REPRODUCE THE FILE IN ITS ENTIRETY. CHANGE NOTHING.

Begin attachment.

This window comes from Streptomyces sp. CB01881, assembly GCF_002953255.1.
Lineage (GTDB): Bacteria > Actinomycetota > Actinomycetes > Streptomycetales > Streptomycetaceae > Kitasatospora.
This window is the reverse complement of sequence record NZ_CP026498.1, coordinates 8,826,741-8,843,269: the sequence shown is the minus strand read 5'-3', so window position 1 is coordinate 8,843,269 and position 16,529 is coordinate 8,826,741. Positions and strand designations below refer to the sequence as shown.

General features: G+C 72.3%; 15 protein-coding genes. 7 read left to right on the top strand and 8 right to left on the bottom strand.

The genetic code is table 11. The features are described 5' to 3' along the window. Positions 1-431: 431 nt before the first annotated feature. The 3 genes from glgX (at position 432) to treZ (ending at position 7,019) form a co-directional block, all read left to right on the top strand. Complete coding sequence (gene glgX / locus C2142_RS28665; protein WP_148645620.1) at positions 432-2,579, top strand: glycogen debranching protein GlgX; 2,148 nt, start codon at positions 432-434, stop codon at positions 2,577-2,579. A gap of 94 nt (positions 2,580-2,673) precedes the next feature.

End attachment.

This window comes from Streptomyces sp. CB01881, assembly GCF_002953255.1.
Lineage (GTDB): Bacteria > Actinomycetota > Actinomycetes > Streptomycetales > Streptomycetaceae > Kitasatospora.
This window is the reverse complement of sequence record NZ_CP026498.1, coordinates 8,826,741-8,843,269: the sequence shown is the minus strand read 5'-3', so window position 1 is coordinate 8,843,269 and position 16,529 is coordinate 8,826,741. Positions and strand designations below refer to the sequence as shown.

General features: G+C 72.3%; 15 protein-coding genes. 7 read left to right on the top strand and 8 right to left on the bottom strand.

The genetic code is table 11. The features are described 5' to 3' along the window. Positions 1-431: 431 nt before the first annotated feature. The 3 genes from glgX (at position 432) to treZ (ending at position 7,019) form a co-directional block, all read left to right on the top strand. Complete coding sequence (gene glgX / locus C2142_RS28665; protein WP_148645620.1) at positions 432-2,579, top strand: glycogen debranching protein GlgX; 2,148 nt, start codon at positions 432-434, stop codon at positions 2,577-2,579. A gap of 94 nt (positions 2,580-2,673) precedes the next feature.